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'Mad Soy Disease' Threatens Country's Crops

06 October 2010

BRAZIL – An 'incurable' disease that hits soybean crops' vegetative cycle is spreading throughout north-west Brazil.

Farmers have termed the ailment ‘mad soy disease’, which can cause yield reductions of up to 40 per cent and has taken hold in the Mato Grosso state, where almost a third of Brazil's soybeans are cultivated, reports.

The USDA said of the disease's occurrence: "In past years, the anomaly-affected soybeans in hot northern growing regions on a sporadic basis, but is now extending to more southern temperate growing regions with increased prevalence overall."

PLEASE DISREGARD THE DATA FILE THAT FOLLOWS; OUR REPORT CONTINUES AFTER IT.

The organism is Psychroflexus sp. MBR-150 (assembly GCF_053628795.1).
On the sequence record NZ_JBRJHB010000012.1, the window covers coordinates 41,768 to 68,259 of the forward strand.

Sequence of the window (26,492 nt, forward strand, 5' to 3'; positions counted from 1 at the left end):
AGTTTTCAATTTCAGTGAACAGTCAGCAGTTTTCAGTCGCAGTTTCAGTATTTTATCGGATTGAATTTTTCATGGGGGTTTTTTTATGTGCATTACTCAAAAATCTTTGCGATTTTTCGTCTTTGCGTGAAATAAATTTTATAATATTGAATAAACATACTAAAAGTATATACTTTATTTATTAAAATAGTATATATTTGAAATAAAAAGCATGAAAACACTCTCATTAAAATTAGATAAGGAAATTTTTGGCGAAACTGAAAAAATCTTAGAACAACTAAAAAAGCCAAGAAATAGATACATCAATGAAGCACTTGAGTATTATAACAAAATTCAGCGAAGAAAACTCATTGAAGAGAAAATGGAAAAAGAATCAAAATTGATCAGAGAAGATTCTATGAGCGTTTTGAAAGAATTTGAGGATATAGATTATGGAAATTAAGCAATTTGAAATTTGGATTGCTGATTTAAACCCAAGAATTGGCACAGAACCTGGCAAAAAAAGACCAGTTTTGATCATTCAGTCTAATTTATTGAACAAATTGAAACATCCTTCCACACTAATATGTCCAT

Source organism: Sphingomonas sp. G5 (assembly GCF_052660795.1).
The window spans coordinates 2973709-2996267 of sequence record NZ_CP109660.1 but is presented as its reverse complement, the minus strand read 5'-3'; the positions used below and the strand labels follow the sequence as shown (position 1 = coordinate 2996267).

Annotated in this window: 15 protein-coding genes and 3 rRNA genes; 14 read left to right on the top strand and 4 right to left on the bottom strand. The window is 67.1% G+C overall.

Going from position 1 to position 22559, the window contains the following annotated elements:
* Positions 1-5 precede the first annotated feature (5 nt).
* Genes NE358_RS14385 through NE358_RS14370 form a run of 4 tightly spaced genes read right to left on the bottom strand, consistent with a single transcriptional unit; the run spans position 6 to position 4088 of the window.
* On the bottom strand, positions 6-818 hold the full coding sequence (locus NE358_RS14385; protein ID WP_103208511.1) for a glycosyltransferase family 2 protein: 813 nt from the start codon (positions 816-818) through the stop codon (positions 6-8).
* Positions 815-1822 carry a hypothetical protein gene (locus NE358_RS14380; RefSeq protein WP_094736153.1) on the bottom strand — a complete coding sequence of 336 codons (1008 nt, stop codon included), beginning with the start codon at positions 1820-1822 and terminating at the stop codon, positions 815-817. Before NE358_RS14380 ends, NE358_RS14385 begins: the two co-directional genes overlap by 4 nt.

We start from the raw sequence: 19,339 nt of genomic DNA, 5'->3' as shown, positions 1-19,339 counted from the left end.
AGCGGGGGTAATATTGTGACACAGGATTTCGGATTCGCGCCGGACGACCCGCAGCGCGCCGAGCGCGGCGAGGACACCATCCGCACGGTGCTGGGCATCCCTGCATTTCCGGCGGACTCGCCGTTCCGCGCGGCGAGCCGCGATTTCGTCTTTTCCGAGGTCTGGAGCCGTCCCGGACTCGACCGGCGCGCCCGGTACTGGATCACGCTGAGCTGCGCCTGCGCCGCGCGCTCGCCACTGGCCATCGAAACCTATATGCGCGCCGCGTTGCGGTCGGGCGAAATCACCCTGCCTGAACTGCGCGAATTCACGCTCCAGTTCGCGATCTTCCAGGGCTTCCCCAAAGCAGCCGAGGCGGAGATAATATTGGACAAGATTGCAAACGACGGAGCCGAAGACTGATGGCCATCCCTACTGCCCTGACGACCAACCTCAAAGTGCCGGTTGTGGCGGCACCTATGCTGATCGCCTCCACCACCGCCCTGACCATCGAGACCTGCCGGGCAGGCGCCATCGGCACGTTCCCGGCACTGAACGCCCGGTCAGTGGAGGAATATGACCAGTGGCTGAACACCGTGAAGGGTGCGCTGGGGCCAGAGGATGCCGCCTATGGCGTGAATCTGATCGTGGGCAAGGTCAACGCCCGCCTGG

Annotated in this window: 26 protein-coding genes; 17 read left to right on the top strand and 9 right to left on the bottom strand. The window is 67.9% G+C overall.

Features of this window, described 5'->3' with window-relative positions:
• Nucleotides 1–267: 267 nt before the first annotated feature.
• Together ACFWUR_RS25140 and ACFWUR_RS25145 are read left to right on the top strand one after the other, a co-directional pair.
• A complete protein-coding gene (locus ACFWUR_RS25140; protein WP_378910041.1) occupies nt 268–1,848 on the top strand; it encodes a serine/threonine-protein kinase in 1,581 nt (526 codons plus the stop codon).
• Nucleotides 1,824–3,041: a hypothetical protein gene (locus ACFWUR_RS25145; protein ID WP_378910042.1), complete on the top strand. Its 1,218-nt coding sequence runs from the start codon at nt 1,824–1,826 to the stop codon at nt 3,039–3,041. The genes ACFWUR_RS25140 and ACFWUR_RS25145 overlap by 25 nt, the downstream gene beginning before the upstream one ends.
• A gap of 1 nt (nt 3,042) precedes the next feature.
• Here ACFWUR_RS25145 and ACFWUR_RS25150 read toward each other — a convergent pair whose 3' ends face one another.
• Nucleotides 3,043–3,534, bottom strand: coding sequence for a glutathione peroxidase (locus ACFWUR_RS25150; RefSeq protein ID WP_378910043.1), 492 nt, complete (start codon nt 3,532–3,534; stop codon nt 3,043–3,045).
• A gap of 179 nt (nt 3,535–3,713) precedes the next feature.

Scientists in the country believe that the abnormality is related to a previous crop disease, which was found to be insect-related and is now under control.

Early theories suggest that this new outbreak may also be mite-borne and no effective treatments have yet been discovered.

TheCropSite News Desk

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